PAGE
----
This weekend I will be “racing” the Rev3 Half Full (yes, the same one as Lance Armstrong) in Ellicot City, MD; however, I have sworn on my aerobars not to race it. How is this paradox possible? How can you enter a race and not race it? Doesn’t that defeat the point? The purpose of a race all depends on what you want to get out it.
There are many reasons to do a race, and as athletes we have to pick and choose which ones we want to focus on. If it is an “A” race then you may want to focus on beating your personal best, make the podium, or to qualify for a championship. However, not every race has to be nor should be an “A” race. If you race often, it is hard to have multiple A races simultaneously. Therefore, some races should be downgraded to “B” and “C” races. “B” races have goals like “I want to focus on getting a faster transition time” or “I want to practice perfect pacing on the bike” while “C” races usually focus on having fun or enjoying the scenery. Both types require little rest/taper or recovery, which is why they are beneficial. You can train through them and treat them as long workout days, which is why it is so important not to race it. If, in the middle of the race, you suddenly decide to go all out, you will interfere with the rest of your training because you will have to spend a few of your precious training days after resting instead of getting in more quality workouts.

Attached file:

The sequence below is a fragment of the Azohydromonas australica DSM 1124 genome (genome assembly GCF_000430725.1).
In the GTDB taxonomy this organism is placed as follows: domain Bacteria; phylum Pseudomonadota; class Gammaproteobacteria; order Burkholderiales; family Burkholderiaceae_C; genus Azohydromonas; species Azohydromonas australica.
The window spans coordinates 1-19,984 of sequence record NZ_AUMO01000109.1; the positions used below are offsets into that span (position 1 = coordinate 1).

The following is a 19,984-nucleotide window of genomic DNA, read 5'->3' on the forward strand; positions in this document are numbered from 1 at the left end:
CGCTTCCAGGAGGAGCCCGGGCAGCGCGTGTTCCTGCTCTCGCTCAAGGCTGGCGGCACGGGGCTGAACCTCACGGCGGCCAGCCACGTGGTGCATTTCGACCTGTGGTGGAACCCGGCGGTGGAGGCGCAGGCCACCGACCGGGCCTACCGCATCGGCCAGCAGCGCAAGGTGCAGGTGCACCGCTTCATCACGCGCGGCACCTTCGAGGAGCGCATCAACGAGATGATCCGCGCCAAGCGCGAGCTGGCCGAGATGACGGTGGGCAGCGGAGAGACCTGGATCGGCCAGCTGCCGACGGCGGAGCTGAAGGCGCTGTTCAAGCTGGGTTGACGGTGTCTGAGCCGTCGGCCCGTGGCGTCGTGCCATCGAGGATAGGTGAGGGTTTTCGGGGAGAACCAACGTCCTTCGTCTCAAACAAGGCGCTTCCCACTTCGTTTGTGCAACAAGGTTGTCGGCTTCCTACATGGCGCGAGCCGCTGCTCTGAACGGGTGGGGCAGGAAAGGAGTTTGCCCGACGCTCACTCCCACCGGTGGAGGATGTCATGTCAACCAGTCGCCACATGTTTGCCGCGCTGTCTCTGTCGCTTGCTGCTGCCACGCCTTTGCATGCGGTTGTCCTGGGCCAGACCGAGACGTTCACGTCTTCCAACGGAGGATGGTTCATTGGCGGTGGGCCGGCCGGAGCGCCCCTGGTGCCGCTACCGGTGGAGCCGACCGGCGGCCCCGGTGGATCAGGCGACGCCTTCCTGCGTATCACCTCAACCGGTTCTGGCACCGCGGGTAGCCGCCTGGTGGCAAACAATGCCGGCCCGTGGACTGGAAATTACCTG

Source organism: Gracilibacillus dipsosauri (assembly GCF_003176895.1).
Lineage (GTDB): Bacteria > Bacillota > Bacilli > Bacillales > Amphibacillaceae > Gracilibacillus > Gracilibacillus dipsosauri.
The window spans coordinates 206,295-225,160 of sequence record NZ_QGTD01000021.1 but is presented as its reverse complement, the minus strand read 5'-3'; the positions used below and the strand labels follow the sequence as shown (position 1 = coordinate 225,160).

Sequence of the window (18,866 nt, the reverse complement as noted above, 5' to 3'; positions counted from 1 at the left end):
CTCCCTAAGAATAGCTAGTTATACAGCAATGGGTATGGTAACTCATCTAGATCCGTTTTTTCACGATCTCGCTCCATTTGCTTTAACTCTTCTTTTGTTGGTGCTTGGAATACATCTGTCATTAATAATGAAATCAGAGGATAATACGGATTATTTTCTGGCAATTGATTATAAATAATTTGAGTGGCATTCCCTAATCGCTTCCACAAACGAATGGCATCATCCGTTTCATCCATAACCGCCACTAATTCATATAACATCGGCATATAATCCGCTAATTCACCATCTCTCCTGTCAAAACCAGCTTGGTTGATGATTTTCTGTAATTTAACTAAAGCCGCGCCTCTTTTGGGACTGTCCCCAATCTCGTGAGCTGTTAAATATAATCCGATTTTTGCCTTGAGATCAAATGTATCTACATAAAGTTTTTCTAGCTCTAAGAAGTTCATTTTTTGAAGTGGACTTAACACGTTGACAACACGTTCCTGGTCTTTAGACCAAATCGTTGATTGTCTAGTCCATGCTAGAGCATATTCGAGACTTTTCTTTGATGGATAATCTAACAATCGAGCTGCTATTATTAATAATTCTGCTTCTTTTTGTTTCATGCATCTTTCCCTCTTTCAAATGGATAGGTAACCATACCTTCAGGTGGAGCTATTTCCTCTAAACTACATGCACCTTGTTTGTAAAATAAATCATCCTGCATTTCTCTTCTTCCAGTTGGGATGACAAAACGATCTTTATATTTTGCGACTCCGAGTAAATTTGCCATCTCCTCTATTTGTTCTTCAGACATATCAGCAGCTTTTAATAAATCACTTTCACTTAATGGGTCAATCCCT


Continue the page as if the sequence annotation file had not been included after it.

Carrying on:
Not racing a race is hard. It requires a lot of self discipline to maintain a certain heart rate or power and not get caught up in the heat of the race. Having been always told: “It is a race. RACE IT” I have to override my internal desire to beat the person in front of me and go all out no matter how hard it hurts.
To help me achieve my goals of a) not racing b) maintaining a set heart rate of 157 and C) having fun, I am employing several tools:
1) Be self centered: Instead of always looking our for who is in front of me or who is behind me, I am not going to focus on anyone else but myself. In my mind, I will be the only one on the course this weekend.
2) Use my Heart Rate monitor and Power Meter: I usually go off feel when I race instead of trying to hold a specific output, but since this is NOT a race, I am doing the exact opposite and going to use only my heart rate monitor and power meter to set my exertion. If I go over my set zones, then I am defeating the purpose of the workout and have to adjust no matter how many people pass me.
3) Enjoy the scenery: Every so often I am going to take a moment to thank the volunteers, which I normally do but will make and extra effort to do son, and maybe stop at an aid station “to smell the roses.” After all, races are supposed to be fun!